A user's experience with the above detection system can be defined in terms of performance latencies and detection errors. These can include false acceptances and false rejections. False acceptances occur when the detection system erroneously hypothesizes from the input data that the user is trying to initiate communication with the computing device. False rejections occur when the detection system fails to respond to user communication directed at the computing device. Detection systems may use the concept of a confidence score when detecting the target item, object, or pattern. Higher confidence in the accuracy of the detection can be reflected by a higher confidence score, while lower confidence in the accuracy of the detection can be reflected by a lower confidence score. The detection system may use an operational threshold, such as a confidence score threshold, to help determine when the target item has been detected. If the detection system determines that the operational threshold has been met, additional processing can occur.

BRIEF DESCRIPTION OF DRAWINGS

Embodiments of various inventive features will now be described with reference to the following drawings. Throughout the drawings, reference numbers may be re-used to indicate correspondence between referenced elements. The drawings are provided to illustrate example embodiments described herein and are not intended to limit the scope of the disclosure.

FIG. 1 is an illustrative state diagram of possible user-computing device interactions.

FIG. 2 is a graph demonstrating a detection system's continuous monitoring and response to an audio environment.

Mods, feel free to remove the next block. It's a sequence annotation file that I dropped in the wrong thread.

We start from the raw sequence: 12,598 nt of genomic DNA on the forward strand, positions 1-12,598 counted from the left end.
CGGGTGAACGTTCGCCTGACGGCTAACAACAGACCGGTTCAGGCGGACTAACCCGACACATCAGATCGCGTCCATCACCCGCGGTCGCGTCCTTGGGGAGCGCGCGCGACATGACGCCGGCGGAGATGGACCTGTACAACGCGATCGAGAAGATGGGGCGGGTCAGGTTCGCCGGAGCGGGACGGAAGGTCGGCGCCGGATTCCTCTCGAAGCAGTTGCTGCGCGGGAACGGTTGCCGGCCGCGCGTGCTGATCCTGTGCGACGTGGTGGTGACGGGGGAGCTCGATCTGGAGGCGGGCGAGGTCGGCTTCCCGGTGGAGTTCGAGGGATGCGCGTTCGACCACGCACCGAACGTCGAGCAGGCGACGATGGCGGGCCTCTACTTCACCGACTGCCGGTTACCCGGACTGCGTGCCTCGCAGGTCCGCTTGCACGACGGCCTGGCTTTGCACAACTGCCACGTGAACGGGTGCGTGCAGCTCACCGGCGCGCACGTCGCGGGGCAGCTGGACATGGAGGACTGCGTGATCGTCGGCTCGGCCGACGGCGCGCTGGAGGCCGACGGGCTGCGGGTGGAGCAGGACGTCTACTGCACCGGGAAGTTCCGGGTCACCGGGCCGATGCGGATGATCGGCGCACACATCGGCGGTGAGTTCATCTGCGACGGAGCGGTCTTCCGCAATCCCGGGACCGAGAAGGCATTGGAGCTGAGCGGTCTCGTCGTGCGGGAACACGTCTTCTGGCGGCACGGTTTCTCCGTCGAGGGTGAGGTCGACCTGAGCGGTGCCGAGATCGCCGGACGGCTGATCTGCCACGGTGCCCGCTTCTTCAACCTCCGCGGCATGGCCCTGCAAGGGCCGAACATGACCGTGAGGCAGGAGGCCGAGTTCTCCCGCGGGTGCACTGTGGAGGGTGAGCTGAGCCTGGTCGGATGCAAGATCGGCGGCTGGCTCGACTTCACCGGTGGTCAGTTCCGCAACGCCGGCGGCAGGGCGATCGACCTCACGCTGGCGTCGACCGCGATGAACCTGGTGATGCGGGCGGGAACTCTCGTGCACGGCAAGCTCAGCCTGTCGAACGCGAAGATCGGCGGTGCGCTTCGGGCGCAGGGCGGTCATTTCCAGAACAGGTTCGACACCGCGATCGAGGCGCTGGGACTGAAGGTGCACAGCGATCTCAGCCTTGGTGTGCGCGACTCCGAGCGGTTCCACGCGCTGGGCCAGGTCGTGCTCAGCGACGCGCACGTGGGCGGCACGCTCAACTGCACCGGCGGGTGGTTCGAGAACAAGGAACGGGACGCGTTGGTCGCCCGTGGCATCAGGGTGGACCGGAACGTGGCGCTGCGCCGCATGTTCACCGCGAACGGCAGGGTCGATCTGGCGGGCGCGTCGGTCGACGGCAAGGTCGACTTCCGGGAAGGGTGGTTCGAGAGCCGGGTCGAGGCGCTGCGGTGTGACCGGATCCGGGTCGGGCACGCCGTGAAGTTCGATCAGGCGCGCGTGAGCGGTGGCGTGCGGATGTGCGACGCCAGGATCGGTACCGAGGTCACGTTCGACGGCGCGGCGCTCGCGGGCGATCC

FIG. 3 is a flow diagram of an illustrative process for modeling errors in the detection system that may affect the user experience.

FIG. 4 is a flow diagram of an illustrative process for modeling errors in the detection system that further accounts for environmental conditions.

FIG. 5 is a block diagram of an illustrative networked environment containing a spoken language processing system and a detection system.

DETAILED DESCRIPTION Introduction

A user may interact with a computing device in various ways, and the device may include a detection component or system to determine when the user is interacting with the device. A detection system may use or otherwise be based on a model of the manner in which a user interacts with a computing device. The model may be based on numerous disparate data points or parameters, such as the probability of an erroneous hypothesis by the detection system of a user's intent, the probability that a user may perform different actions, and the costs associated with each of the detection system's actions. Generally described, detection systems, such as systems configured to detect the presence of a face in video input or speech in audio input, can determine how likely it is that a given input includes the detection target, such as a particular face or a particular spoken word or phrase. False acceptances and false rejections by the detection system can have a negative impact on a user's experience with the system. Therefore, when setting operational parameters of a detection system (e.g., thresholds for detection scores), system developers typically try to minimize the occurrence of false acceptances and false rejections while preserving other desirable operational characteristics of the detection system.